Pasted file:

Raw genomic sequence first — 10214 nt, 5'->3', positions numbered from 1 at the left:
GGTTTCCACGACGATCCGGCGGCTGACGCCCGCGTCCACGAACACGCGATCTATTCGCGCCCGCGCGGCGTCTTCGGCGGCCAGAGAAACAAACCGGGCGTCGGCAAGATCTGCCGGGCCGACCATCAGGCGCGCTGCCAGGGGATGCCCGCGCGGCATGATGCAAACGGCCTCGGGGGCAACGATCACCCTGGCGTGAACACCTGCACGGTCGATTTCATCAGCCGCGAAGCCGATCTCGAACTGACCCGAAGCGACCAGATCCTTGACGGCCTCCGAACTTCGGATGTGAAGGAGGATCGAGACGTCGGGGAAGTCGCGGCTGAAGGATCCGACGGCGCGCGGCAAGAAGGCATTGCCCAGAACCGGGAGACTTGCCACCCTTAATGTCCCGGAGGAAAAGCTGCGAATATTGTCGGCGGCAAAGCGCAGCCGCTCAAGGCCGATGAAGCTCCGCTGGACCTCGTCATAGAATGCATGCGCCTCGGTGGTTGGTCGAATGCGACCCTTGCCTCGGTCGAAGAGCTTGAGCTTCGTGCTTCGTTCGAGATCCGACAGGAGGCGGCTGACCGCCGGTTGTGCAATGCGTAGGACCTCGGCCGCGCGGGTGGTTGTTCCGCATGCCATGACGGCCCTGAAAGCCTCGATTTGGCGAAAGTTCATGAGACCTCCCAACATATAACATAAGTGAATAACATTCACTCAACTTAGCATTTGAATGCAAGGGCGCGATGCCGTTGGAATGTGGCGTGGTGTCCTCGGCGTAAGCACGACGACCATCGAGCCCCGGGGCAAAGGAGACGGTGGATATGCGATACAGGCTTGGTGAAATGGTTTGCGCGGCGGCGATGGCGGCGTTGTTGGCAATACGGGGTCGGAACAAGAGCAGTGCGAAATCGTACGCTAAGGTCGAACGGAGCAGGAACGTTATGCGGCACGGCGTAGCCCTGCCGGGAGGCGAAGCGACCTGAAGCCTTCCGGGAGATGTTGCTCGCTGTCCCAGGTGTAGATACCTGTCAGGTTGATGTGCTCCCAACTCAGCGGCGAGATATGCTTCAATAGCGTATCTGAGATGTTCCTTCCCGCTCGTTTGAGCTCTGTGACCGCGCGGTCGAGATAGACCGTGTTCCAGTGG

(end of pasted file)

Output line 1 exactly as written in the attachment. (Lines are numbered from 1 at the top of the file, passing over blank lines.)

Raw genomic sequence first — 10214 nt, 5'->3', positions numbered from 1 at the left: